The storage system 406, shown in greater detail in FIG. 2, typically includes a computer readable and writeable nonvolatile recording medium 501 in which signals are stored that define a program to be executed by the processor or information stored on or in the medium 501 to be processed by the program. The medium may, for example, be a disk or flash memory. Typically, in operation, the processor causes data to be read from the nonvolatile recording medium 501 into another memory 502 that allows for faster access to the information by the processor than does the medium 501. This memory 502 is typically a volatile, random access memory such as a dynamic random access memory (DRAM) or static memory (SRAM). It may be located in storage system 406, as shown, or in memory system 404, not shown. The processor 403 generally manipulates the data within the integrated circuit memory 404, 502 and then copies the data to the medium 501 after processing is completed. A variety of mechanisms are known for managing data movement between the medium 501 and the integrated circuit memory element 404, 502, and the invention is not limited thereto. The invention is not limited to a particular memory system 404 or storage system 406.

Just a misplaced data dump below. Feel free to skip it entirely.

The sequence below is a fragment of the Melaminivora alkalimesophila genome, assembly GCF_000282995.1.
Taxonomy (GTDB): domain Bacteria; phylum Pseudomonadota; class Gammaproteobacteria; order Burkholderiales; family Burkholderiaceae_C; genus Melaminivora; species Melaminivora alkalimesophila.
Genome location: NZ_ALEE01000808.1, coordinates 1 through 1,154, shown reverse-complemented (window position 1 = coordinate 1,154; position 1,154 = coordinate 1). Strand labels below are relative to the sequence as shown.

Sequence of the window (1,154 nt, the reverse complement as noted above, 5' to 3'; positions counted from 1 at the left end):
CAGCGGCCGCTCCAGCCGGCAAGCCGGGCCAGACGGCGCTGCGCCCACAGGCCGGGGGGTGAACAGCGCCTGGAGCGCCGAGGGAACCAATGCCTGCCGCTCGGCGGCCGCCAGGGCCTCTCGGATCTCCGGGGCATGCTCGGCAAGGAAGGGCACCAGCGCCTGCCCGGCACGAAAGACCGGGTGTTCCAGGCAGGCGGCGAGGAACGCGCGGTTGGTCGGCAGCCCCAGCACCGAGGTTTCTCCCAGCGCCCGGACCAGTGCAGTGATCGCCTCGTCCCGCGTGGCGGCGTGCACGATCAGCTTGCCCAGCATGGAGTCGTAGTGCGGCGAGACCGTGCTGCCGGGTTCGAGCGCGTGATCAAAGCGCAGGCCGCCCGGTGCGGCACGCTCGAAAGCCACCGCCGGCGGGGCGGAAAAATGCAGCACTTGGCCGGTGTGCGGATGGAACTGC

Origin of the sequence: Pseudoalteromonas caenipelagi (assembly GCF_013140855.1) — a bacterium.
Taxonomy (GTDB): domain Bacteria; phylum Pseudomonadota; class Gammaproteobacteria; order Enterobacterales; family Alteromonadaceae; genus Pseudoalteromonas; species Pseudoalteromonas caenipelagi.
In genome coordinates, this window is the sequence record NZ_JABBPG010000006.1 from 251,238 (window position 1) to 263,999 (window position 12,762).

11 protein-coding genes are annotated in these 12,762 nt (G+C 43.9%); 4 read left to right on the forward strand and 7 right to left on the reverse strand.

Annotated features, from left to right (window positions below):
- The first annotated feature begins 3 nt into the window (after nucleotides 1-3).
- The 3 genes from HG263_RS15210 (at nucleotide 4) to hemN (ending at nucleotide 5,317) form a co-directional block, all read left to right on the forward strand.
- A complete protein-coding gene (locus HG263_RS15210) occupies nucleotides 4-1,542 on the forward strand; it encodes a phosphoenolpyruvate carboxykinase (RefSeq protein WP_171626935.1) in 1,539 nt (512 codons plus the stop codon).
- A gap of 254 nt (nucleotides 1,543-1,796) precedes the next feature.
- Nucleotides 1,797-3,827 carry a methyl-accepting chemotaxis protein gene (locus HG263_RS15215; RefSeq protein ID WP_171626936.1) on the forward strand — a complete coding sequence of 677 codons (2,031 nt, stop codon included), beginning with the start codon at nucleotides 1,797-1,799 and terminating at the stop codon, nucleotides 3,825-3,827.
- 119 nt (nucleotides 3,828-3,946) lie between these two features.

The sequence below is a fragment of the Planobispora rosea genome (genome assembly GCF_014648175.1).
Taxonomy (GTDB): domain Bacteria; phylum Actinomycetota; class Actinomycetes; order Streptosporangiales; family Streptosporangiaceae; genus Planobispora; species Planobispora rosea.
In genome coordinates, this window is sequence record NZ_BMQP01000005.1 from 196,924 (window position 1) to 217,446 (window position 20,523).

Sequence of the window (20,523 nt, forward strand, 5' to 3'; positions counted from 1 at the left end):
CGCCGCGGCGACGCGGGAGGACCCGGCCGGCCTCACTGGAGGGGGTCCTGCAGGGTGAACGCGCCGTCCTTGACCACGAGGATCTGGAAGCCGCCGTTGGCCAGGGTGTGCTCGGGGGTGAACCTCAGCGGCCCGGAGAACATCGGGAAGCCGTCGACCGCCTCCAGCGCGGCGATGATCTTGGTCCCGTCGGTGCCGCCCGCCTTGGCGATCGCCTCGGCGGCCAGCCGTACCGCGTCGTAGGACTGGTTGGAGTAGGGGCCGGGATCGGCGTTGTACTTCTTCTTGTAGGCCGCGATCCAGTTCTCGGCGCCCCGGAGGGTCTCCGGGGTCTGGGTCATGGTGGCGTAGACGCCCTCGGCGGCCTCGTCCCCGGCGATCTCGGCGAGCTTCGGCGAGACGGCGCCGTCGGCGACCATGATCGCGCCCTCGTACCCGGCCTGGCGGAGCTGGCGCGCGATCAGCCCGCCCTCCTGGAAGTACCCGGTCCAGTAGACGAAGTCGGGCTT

The computer system may include specially-programmed, special-purpose hardware, for example, an application-specific integrated circuit (ASIC). Aspects of the invention may be implemented in software, hardware or firmware, or any combination thereof. Further, such methods, acts, systems, system elements and components thereof may be implemented as part of the computer system described above or as an independent component.

Although computer system 400 is shown by way of example as one type of computer system upon which various aspects of the invention may be practiced, it should be appreciated that aspects of the invention are not limited to being implemented on the computer system as shown in FIG. 1. Various aspects of the invention may be practiced on one or more computers having a different architecture or components that that shown in FIG. 1.